This root did not explicitly appear until very late in Tolkien writing, in 1969-1970, but there were a few earlier precursors. Wynne, Smith, and Hostetter suggested the preposition Q. han “beyond” from Quenya prayers of the 1950s might be connected to this root. I think another precursor might be √ƷAN “long” or “extend” given as a variant of √YAN around 1959; Tolkien was considering √ƷAN as the basis for a new etymology of Q. anda/S. and “long” (PE17/40, 155), though there are no clear indications he carried through with this idea.
The root √ƷAN reappeared in 1968 notes with the gloss “adorn” serving as the basis for Q. antil, a word for the middle finger, perhaps being the place where rings were usually worn (VT47/26). As pointed out by Patrick Wynne this use of √ƷAN indicates it was from the period in the late 1960s where Tolkien was playing around with the form and phonetic developments of the ancient velar spirant [h] or [ɣ] (ʒ); see the discussion in the entry on how [[aq|initial [ɣ] became [h]]] in Ancient Quenya; this was one of the more common phonetic developments Tolkien used, but he vacillated a great deal on the subject.
√ƷAN reappeared again in 1969 notes on Quenya verbs with the gloss “give”, but here it was revised to √HAN (PE22/163). Tolkien then elaborated on the meaning of √HAN, saying that its actual sense was “enhance, enrich, add to”. In this note h- was preserved in Quenya and Telerin but lost in Sindarin, and the Quenya verb anta- “give” was influenced by but not directly derived from √HAN; in Sindarin the influence was more direct. We know that √HAN reappeared at least one more time in some notes from 1970 with the gloss “add to, increase, enhance, honour (espec. by gift)” (VT43/14) but this note remains unpublished so we don’t have the full context.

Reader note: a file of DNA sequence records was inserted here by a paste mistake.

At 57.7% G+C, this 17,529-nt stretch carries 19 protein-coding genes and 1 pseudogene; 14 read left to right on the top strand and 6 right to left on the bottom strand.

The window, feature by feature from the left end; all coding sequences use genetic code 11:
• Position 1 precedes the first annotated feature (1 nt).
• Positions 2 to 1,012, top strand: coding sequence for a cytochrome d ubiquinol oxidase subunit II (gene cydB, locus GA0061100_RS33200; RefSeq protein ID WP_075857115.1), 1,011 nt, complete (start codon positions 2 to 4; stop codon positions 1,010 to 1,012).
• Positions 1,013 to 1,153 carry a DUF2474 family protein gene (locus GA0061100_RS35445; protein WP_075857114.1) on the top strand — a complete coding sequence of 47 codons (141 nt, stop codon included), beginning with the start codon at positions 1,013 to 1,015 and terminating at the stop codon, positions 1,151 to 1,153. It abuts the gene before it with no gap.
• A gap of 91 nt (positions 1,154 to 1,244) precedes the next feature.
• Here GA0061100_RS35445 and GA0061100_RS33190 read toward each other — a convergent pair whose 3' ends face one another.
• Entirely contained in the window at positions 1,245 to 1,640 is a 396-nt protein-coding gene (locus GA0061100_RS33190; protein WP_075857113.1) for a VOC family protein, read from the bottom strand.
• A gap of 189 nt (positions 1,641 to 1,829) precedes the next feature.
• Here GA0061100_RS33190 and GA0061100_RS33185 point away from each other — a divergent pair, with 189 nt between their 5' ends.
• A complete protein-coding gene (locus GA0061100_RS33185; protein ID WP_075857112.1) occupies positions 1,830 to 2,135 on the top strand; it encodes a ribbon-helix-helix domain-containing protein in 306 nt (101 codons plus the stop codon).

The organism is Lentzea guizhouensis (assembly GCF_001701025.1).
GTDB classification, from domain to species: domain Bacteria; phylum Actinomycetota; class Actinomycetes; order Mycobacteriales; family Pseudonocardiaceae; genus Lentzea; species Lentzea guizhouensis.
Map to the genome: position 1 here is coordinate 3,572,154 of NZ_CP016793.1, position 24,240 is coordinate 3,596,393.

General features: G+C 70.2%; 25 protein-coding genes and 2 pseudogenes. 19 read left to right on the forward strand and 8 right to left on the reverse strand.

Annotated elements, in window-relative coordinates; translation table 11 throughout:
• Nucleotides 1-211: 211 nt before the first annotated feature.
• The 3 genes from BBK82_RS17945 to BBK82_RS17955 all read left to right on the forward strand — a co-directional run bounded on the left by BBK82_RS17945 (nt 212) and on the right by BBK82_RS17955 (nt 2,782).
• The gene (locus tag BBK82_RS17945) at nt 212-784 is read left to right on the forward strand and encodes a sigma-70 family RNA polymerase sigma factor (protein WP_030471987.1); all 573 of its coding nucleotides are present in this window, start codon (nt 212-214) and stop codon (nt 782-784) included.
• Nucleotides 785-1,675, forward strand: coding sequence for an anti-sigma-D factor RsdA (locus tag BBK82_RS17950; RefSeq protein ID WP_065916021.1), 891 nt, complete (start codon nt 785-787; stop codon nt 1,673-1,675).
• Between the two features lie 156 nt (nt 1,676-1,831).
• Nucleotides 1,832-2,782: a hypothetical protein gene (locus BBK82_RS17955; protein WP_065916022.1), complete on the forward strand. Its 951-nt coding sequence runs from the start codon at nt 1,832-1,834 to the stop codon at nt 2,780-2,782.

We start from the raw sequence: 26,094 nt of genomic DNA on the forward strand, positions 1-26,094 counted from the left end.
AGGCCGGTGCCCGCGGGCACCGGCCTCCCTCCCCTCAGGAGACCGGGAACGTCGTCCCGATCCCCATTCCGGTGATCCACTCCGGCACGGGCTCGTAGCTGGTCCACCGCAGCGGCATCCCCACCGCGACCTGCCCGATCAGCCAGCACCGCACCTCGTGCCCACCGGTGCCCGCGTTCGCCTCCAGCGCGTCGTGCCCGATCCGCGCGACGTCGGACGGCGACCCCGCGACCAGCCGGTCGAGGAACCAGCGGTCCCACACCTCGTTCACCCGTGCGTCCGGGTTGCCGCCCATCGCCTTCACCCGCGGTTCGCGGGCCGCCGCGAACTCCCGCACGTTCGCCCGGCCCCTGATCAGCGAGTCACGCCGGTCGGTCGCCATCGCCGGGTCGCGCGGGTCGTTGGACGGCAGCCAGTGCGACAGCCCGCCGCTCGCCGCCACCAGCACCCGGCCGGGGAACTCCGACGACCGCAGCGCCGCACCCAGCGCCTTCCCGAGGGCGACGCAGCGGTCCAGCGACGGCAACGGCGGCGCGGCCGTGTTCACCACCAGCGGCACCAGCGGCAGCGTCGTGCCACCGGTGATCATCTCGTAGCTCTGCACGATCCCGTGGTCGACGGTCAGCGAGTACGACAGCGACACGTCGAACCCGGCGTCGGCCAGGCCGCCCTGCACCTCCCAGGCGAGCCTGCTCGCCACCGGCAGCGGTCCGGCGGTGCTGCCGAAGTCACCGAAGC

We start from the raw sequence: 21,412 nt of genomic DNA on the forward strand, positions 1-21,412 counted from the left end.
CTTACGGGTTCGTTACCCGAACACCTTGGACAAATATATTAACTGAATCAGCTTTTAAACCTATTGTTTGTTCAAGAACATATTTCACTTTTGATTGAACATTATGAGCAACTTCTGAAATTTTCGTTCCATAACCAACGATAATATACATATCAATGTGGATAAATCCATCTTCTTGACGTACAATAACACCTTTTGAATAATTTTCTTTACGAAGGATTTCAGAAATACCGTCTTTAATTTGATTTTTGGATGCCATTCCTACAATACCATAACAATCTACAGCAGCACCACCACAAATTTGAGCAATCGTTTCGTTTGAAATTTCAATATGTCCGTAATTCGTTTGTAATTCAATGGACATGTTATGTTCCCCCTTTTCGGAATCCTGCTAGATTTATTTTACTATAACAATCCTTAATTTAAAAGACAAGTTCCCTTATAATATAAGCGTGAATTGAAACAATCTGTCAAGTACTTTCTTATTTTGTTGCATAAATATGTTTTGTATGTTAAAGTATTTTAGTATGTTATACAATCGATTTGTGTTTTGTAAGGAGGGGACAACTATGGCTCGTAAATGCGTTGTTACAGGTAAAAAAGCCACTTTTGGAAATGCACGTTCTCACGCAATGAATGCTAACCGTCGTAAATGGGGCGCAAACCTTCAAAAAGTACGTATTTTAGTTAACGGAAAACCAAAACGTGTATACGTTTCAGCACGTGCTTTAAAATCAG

Sorting through all these variations is quite difficult, especially since they are intertwined with Tolkien’s shifting notions of the initial developments of ancient ʒ- and h-, but I think the basic conceptual development is (1959) √ƷAN “extend” >> (1968) √ƷAN “adorn” >> (1969) √ƷAN “give” >> (1969-70) √HAN “add to, increase, enhance, enrich, honour”.
Outside of its influence on “give” and “gift”, √HAN has no real attested derivatives, but it has long been theorized that it is basis for the Q. hantalë “thanksgiving” in Q. Eruhantalë (UT/214). This in turn serves as the basis for the most common Neo-Eldarin words for “thanks” and “to thank”, a pretty important word for polite conversation. These words, and their role in Neo-Eldarin, have been exceptionally contentious, giving this otherwise obscure root an outsized role in debates about Tolkien’s languages.